Published - Oct 2006| Analyst - Charles Forman| Code - IAS004C
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Report Highlights

  • The total U.S. market for spectroscopic instruments was more than $3.6 billion in 2005. At an average annual growth rate (AAGR) of 7.7%, this market will cross $5.2 billion by 2010
  • Molecular spectroscopy, the science of analysis of molecules, consists of infrared (IR), ultraviolet and visible (UV-Vis or UV/Vis), Raman, and nuclear and electron spin resonance (NMR/ESR) spectroscopy. This is a large market that in 2005 BCC Research estimates to be about $1.2 billion, growing at an AAGR of 7.2% to almost $1.7 billion in 2010.
  • Atomic spectroscopy, concerned more with the determination and analysis of individual atoms, consists of atomic absorption (AA), X-ray, arc/spark, and plasma spectroscopy. This total market in the United States was about $942 million in 2005 and should grow at an AAGR of 6.6% to almost $1.3 billion in 2010.


Spectroscopy is the science of measurement and interpretation of electromagnetic spectra. Emissions and absorption of such spectra can be measured and used in a number of different ways to identify and determine physical characteristics of materials. Thus, this is an important commercial as well as academic science, and the market for spectroscopic instruments is a multibillion dollar one in the United States, and even larger worldwide.

This is an update of an April 2003 BCC Research report on the subject, written by another author with a somewhat different approach to this exciting and highly technical subject. BCC Research's goal in conducting this study is to provide an overview of the science of spectroscopy and of the wide-ranging market for spectroscopic instruments.

This market certainly is not new, but it is very enduring. One of the main objectives is to examine present and future trends of the instruments manufactured. The study was conducted to define the different spectroscopy types and their instruments, and to determine, estimate and forecast the different market sizes, both by the various types of spectroscopy and by their primary markets.

It begins with some basic principles that underlie these technologies and estimates and forecast their markets for instruments over a 5-year period from 2005 to 2010. The goal is to describe the products and markets for instruments used in spectroscopy, the factors affecting their markets and how those markets are likely to change.

In addition, there is a discussion the industry in general and the companies that make and sell these products. A key objective of this study is to present a comprehensive analysis of the current spectroscopic instrumentation market and its future direction, with emphasis on newer techniques and products.

As previously noted, spectroscopy is highly technical, and its products and markets are large and diverse. The industries and applications that are covered are discussed below in "Scope."


This report contains


  • Information about the global markets for chemicals and materials for the electronics industry with market forecasts to 2010
  • An analysis of the market by end-use products (semiconductors and printed circuit boards in the electronic industry) and also major types of chemicals and materials used in the electronic industry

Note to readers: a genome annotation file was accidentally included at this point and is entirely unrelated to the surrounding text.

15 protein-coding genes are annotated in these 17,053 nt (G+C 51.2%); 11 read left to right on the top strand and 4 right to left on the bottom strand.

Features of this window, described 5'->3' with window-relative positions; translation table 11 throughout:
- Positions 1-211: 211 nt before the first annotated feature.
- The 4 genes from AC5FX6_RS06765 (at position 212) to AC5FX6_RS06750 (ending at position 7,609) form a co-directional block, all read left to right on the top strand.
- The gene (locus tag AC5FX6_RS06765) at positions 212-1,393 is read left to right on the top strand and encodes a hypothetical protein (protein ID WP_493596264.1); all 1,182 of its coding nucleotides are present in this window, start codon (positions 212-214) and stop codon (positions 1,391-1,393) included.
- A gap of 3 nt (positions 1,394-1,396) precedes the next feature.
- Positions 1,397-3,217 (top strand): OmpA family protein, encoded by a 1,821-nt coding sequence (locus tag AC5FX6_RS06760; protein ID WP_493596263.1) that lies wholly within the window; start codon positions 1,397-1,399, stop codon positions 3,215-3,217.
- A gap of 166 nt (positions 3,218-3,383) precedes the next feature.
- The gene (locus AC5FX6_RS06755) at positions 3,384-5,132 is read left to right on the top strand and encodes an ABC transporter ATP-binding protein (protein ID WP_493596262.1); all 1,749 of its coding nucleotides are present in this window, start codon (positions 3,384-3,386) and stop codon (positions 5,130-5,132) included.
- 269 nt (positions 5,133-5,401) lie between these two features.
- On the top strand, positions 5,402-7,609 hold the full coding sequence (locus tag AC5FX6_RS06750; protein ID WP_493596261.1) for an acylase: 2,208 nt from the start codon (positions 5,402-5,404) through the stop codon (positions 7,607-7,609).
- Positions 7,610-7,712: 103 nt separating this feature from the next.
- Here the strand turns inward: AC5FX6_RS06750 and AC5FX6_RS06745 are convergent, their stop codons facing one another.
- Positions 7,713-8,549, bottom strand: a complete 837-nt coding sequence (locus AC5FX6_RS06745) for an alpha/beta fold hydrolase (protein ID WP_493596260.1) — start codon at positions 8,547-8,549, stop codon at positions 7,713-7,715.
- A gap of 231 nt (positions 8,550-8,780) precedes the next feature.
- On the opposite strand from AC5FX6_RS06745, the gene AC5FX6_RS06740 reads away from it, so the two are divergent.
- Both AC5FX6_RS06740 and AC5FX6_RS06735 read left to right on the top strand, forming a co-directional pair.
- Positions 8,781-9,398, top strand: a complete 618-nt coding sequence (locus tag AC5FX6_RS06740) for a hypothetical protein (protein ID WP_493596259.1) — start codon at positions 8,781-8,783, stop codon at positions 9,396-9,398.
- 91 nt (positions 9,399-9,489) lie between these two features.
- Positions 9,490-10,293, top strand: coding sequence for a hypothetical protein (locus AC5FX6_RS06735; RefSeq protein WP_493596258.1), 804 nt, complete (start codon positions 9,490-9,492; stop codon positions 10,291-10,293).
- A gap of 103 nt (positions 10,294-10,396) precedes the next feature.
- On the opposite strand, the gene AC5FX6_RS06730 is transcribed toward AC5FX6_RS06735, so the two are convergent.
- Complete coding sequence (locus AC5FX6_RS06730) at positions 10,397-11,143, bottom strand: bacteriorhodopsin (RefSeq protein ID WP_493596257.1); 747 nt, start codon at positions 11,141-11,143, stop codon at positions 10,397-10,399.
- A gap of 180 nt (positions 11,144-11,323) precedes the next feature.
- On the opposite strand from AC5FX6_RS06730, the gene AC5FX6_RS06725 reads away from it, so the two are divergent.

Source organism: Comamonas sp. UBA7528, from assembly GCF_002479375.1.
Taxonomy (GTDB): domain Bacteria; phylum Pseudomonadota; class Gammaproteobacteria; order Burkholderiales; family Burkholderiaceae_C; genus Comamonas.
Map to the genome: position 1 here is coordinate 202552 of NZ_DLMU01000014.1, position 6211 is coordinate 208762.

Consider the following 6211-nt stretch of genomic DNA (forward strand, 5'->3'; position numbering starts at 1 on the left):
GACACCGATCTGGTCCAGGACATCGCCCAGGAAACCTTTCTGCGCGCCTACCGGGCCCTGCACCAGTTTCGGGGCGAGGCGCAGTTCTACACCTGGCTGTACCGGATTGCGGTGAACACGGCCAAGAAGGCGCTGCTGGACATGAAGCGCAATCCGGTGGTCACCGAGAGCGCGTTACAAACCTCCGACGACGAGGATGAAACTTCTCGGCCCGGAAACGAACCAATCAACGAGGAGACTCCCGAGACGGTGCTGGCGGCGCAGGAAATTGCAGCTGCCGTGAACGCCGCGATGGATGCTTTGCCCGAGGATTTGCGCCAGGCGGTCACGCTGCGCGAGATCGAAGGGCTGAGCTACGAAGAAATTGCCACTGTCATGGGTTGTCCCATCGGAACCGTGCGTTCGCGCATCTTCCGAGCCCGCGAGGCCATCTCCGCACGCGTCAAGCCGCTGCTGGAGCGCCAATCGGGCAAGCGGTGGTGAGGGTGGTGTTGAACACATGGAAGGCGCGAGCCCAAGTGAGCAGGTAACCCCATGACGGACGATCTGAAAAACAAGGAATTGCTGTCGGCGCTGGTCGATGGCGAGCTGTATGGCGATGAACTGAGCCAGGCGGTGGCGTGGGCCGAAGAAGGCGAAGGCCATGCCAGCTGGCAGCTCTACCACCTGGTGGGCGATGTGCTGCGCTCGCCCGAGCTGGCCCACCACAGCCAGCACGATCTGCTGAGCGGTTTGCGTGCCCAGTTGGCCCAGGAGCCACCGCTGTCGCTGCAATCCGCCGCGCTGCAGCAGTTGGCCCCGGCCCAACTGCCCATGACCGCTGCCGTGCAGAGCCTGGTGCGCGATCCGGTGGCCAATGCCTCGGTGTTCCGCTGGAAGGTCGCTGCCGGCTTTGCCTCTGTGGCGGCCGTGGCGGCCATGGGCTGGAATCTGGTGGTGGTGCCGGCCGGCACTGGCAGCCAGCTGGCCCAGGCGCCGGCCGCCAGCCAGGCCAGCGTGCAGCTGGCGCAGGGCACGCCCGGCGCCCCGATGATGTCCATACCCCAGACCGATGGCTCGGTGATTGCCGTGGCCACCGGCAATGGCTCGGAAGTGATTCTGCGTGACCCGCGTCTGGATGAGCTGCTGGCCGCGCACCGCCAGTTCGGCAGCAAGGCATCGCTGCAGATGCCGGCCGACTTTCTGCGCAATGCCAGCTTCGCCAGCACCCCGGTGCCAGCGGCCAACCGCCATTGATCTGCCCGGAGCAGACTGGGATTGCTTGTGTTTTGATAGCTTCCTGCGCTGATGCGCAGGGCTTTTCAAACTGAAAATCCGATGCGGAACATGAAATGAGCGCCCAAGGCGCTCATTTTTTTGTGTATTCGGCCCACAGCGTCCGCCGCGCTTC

• Discussion of emerging trends in these industries and technological developments including some of the recent patents in the field
  • The important regulatory roles governing the industry and some of the initiatives taken by the user industries and manufacturer
  • Profiles of the major companies involved in the industry.



Searches were made of literature and the Internet, including many of the leading trade publications and patents, as well as technical compendia and government publications. Much product and market information was derived, whenever possible, from the companies involved. Information for corporate profiles primarily came from the companies themselves, especially the larger publicly owned firms. Other sources included directories, articles, and Internet sites.


Dr. Charles Forman has over 50 years of chemical engineering and business experience, in private business, the healthcare industry and at a major not-for-profit educational association. He is an expert on the worldwide chemical process industries, with specialization in healthcare, petroleum and petrochemicals, specialty and agrichemicals, plastics, and packaging. He has written many market research reports for BCC Research on subjects including polymers and plastic packaging, petroleum processing, healthcare policy and products, food and feed additives, chemicals/petrochemicals/specialty chemicals, pesticides, and biotechnology.

Table of Contents & Pricing

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Published - Apr-2003| Analyst - Shalini Shahani Dewan| Code - IAS004B

Report Highlights

  • The 2002, the U.S. spectroscopy market was about $ 2.8 billion, increasing at a 9.1% average annual growth rate (AAGR).
  • Fastest growth will be in hyphenated spectroscopy, increasing at a 12.2% AAGR.
  • Sales of hyphenated spectroscopy will reach about $787.9 million in 2007.
  • Mass spectroscopy will show a 10.9% AAGR, and 2007 sales of $930.5 million.


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